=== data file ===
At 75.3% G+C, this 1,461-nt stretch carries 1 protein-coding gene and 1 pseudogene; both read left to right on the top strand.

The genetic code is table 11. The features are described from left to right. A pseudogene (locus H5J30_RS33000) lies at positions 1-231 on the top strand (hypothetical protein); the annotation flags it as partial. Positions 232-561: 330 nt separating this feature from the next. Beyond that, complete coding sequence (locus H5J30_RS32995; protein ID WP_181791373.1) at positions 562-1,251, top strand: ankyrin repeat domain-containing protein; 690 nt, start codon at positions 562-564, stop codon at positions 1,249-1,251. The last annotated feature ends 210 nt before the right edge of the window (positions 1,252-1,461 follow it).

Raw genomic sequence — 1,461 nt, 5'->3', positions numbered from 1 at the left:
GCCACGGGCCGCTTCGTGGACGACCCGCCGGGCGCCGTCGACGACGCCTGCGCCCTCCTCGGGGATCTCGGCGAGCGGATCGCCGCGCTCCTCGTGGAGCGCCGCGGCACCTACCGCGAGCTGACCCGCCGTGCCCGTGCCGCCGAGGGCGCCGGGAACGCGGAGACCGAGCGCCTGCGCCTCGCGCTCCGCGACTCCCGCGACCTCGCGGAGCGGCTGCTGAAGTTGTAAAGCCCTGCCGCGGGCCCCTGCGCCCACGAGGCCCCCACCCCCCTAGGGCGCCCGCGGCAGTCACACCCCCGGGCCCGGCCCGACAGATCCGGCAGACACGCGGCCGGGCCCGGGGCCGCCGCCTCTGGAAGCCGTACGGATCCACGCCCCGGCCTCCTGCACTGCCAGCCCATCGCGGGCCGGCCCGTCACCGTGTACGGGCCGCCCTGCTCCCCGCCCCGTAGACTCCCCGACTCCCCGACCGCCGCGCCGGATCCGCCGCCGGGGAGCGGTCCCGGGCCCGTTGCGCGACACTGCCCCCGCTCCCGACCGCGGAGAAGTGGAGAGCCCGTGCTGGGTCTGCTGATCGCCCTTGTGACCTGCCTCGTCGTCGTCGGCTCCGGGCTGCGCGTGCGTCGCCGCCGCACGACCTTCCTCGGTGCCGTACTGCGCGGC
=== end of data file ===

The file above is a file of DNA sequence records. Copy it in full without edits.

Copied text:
At 75.3% G+C, this 1,461-nt stretch carries 1 protein-coding gene and 1 pseudogene; both read left to right on the top strand.

The genetic code is table 11. The features are described from left to right. A pseudogene (locus H5J30_RS33000) lies at positions 1-231 on the top strand (hypothetical protein); the annotation flags it as partial. Positions 232-561: 330 nt separating this feature from the next. Beyond that, complete coding sequence (locus H5J30_RS32995; protein ID WP_181791373.1) at positions 562-1,251, top strand: ankyrin repeat domain-containing protein; 690 nt, start codon at positions 562-564, stop codon at positions 1,249-1,251. The last annotated feature ends 210 nt before the right edge of the window (positions 1,252-1,461 follow it).

Raw genomic sequence — 1,461 nt, 5'->3', positions numbered from 1 at the left:
GCCACGGGCCGCTTCGTGGACGACCCGCCGGGCGCCGTCGACGACGCCTGCGCCCTCCTCGGGGATCTCGGCGAGCGGATCGCCGCGCTCCTCGTGGAGCGCCGCGGCACCTACCGCGAGCTGACCCGCCGTGCCCGTGCCGCCGAGGGCGCCGGGAACGCGGAGACCGAGCGCCTGCGCCTCGCGCTCCGCGACTCCCGCGACCTCGCGGAGCGGCTGCTGAAGTTGTAAAGCCCTGCCGCGGGCCCCTGCGCCCACGAGGCCCCCACCCCCCTAGGGCGCCCGCGGCAGTCACACCCCCGGGCCCGGCCCGACAGATCCGGCAGACACGCGGCCGGGCCCGGGGCCGCCGCCTCTGGAAGCCGTACGGATCCACGCCCCGGCCTCCTGCACTGCCAGCCCATCGCGGGCCGGCCCGTCACCGTGTACGGGCCGCCCTGCTCCCCGCCCCGTAGACTCCCCGACTCCCCGACCGCCGCGCCGGATCCGCCGCCGGGGAGCGGTCCCGGGCCCGTTGCGCGACACTGCCCCCGCTCCCGACCGCGGAGAAGTGGAGAGCCCGTGCTGGGTCTGCTGATCGCCCTTGTGACCTGCCTCGTCGTCGTCGGCTCCGGGCTGCGCGTGCGTCGCCGCCGCACGACCTTCCTCGGTGCCGTACTGCGCGGC